Module 4 Postings

FIRST VOICES (Brentwood Bay, BC)

First Voices is a suite of web-based tools and services designed to support Aboriginal peoples engaged in language archiving, language teaching and culture revitalization.
 The First Voices language tutor is a free software that can be downloaded and local language archived in it, games and other language learning activities can be developed with the software. It support instructor and student tracking. The First Voices Language Archive contains about 60 different language communities at this time, some publicly accessible, some not.


The First Nations Interactive Holistic Lifelong Learning Model:

I really liked this interactive flash model for holistic learning. It is a good example of how technology can support the interconnected webs of relationships in First nations communities and in education.


A Victory for the Tsilhqot’in

Blue Gold: The Tsilhqot’in Fight for Teztan Biny (Fish Lake)
This is a fabulous film that shows the power that media can have to change the course of events when a community decides to take a stand. Blue Gold expresses the Tsilhqot’in peoples’ unanimous rejection of Taseko Mines Ltd.’s proposal to drain Teztan Biny (Fish Lake) in order to stockpile mining waste.  They had help to make the film from R.A.V.E.N. and assistance with fundraising. This is an approach being taken more and more by small indigenous communities to reach the mainstream population – many of whom support the causes if they know about them.


Alanis Obomsawin

One of Canada’s most distinguished filmmakers, she has worked at the NFB for over 40 years. when I was researching aboriginal film I found out that she was the director of the incredible film that I saw years ago:Kanehsatake: 270 Years of Resistance . She has made so many films and is passionate about speaking out for aboriginal people. She also received an Honourary Degree from UBC recently where she gave a speech honouring the NFB for supporting her work.


National Panel on First Nations Education: News Release – Equitable Funding, Language, Culture and Technology Key to Improving High School Graduation Rates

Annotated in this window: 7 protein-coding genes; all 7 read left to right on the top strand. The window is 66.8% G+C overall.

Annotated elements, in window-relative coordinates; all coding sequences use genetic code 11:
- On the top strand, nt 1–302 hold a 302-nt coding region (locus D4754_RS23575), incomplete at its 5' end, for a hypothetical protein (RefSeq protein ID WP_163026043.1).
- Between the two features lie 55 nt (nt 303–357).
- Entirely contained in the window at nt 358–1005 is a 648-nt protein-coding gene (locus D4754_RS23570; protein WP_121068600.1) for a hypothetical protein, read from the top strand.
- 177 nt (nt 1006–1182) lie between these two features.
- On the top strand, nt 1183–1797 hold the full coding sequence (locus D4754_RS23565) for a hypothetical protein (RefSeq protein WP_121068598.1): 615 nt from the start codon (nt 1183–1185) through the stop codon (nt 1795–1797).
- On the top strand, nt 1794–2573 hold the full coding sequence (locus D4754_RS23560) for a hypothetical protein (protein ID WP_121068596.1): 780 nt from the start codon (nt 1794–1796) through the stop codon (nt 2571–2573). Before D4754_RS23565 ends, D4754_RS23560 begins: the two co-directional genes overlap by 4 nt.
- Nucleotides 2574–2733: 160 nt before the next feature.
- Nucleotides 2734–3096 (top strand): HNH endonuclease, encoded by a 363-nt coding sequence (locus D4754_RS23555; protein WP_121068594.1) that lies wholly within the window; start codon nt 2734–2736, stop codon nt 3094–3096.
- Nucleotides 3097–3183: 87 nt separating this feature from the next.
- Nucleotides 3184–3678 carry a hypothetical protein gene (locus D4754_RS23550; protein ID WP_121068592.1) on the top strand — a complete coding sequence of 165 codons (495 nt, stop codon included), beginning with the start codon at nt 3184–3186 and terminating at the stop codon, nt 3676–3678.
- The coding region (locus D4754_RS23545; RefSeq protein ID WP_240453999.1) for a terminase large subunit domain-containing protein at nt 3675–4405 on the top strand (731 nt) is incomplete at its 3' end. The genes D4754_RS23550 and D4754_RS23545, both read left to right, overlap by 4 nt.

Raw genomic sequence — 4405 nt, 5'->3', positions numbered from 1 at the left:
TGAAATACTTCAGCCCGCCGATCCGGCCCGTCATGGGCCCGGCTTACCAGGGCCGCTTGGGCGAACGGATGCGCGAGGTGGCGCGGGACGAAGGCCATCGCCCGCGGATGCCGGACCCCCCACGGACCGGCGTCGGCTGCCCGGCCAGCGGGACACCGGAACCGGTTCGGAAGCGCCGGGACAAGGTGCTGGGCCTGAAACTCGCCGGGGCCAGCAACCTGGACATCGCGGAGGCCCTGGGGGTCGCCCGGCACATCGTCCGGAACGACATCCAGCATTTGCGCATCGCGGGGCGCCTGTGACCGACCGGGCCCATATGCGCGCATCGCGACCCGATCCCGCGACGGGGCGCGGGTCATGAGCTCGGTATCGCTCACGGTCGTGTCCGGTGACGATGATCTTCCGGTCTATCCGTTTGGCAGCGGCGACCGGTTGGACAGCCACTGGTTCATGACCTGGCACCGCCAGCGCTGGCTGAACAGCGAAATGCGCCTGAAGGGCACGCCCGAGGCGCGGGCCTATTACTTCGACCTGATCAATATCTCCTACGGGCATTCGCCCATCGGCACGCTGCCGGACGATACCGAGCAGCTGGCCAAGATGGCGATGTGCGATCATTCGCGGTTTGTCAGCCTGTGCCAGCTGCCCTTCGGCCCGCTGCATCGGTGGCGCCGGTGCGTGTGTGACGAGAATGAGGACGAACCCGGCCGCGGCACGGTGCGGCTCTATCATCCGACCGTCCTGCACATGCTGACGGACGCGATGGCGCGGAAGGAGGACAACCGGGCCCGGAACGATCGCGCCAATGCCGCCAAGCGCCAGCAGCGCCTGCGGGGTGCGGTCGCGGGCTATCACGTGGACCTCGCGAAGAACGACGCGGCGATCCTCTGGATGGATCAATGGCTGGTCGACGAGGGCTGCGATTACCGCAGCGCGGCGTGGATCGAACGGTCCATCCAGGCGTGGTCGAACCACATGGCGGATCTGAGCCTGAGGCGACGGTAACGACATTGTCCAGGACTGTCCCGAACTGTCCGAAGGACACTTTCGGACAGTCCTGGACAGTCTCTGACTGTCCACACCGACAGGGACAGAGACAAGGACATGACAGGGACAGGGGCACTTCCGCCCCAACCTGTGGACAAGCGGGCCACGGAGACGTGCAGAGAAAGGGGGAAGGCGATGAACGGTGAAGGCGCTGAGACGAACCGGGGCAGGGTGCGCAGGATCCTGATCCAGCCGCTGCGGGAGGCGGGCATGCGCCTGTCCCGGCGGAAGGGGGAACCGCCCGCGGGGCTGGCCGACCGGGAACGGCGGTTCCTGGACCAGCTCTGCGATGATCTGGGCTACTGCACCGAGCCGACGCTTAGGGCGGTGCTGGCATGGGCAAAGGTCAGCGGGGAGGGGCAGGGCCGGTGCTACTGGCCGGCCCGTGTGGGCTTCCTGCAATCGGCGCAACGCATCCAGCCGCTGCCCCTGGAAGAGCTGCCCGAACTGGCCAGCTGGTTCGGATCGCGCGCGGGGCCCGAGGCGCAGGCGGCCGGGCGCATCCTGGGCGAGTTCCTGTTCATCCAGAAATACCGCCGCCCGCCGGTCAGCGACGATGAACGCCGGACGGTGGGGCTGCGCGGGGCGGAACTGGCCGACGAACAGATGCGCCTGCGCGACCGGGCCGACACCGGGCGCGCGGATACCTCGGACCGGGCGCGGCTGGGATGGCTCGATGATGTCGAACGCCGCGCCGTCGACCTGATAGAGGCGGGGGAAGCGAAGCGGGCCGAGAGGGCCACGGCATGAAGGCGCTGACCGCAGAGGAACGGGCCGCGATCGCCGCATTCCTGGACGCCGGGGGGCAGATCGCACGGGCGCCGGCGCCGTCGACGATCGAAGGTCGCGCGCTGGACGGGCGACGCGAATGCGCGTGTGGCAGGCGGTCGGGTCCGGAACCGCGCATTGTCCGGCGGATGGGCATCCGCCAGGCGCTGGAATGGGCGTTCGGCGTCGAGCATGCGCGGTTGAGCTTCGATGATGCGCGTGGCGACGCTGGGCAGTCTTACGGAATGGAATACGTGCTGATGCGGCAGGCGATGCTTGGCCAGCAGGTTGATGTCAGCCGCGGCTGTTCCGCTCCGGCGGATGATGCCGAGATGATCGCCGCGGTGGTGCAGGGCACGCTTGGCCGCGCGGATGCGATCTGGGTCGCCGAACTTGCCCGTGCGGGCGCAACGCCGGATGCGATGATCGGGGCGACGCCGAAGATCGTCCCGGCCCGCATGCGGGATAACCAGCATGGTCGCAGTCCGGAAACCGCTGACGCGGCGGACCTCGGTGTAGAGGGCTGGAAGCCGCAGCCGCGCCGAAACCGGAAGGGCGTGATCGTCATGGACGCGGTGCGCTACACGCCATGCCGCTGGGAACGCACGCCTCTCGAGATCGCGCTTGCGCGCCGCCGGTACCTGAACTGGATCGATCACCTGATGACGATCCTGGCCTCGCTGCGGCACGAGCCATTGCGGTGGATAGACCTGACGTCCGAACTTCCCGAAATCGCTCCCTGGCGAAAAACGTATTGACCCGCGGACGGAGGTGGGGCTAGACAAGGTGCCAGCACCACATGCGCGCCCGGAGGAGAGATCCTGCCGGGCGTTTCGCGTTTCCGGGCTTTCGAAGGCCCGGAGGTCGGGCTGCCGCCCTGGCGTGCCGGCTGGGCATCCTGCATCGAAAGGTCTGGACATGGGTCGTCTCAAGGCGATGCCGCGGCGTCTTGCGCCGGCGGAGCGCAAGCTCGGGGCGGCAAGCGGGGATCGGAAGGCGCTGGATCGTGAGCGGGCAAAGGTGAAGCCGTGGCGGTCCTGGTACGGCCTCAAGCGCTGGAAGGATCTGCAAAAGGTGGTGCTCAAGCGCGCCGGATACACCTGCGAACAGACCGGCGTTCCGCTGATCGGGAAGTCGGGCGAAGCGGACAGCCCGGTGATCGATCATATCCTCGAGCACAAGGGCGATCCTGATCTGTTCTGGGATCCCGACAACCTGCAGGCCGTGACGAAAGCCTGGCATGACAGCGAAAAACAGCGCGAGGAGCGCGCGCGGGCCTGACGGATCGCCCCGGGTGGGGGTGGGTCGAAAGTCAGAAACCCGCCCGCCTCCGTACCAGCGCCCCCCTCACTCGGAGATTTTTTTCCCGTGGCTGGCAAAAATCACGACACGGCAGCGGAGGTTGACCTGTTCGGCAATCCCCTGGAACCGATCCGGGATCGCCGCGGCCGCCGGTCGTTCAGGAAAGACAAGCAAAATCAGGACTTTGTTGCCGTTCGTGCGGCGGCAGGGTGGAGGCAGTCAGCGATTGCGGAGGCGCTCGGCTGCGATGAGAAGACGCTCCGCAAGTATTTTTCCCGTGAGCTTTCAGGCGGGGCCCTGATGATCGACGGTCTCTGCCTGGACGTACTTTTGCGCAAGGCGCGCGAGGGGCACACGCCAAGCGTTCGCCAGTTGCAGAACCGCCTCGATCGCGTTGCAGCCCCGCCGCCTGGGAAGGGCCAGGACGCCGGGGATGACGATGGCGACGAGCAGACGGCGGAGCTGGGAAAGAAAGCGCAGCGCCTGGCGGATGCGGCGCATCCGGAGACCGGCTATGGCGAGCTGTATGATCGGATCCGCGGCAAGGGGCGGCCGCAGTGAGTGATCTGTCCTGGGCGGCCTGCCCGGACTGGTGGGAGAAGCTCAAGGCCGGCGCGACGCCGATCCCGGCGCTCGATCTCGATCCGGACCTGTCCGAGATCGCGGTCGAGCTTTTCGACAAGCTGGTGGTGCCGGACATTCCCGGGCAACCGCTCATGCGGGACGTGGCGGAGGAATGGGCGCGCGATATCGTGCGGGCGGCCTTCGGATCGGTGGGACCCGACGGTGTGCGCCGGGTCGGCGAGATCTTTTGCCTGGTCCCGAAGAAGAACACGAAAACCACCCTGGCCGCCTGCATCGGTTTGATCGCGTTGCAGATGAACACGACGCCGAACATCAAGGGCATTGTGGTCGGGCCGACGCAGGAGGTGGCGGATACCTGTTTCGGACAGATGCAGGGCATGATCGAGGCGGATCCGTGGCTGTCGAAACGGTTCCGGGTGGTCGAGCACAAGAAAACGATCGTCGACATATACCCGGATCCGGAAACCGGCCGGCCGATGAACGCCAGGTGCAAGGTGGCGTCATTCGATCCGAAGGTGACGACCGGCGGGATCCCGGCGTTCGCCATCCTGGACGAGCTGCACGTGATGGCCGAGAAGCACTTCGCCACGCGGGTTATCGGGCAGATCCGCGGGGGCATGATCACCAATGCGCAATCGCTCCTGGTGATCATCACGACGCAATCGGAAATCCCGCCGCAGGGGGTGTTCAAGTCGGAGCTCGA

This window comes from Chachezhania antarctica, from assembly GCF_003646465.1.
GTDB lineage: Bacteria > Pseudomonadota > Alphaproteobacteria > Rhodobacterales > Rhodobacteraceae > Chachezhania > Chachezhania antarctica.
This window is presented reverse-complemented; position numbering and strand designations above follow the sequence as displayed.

It looks like there is money being made available to make some concrete improvements in First Nations education.  Calls for improvement in funding, integrating culture and language into curriculum and ensuring equitable access for all First Nations students has been going on for a long time. “Closing the gap between educational achievement for youth in mainstream society and First Nations’ youth is the single biggest shot in the arm we can give Canada’s economy where demand for skilled and knowledge-based workers is likely to remain greater than our ability to produce them,” said Panel Chair Scott Haldane.


Hui, Stephen, First Nations Students need Internet Technology, advocates say, Georgia Straight, September 3, 2009.

Even if remote communities have technology often it is difficult at home and school to make good use of them because of the poor bandwidth. Remote communities all over Canada have been promised better bandwidth in these communities but most are still waiting. Technology would open access to online support for high school specialist courses in maths and sciences, technology skills, programs that can support digital music and art in areas where only four or five students makes it not economical to have a teacher in the community.














November 28, 2011   No Comments

Nicola Valley Institute of Technology

Nicola Valley Institute of Technology (NVIT) is an aboriginal public post-secondary institute in British Columbia, located in Vancouver and Merritt.  NVIT believes that exploring knowledge from an aboriginal perspective provides the educational strength and leadership to enhance their communities.  Their goal is to provide a rich educational and cultural campus through quality education, while upholding aboriginal cultures and traditions. Almost all courses offered at NVIT contain aboriginal values, beliefs and culture.

November 28, 2011   No Comments

National Panel on FN Education
This site concerns the mandate and work of the Canadian National Panel on First Nation elementary and secondary education. It is an ongoing process to gain input from across the country and across communities to come up with ideas and possible changes to legislation to improve education for First Nations students living on reserves. They are seeking input, which can be submitted via attendance at one of their roundtables, or directly through the site. Perhaps students in our course would like to submit their ideas to this ongoing process.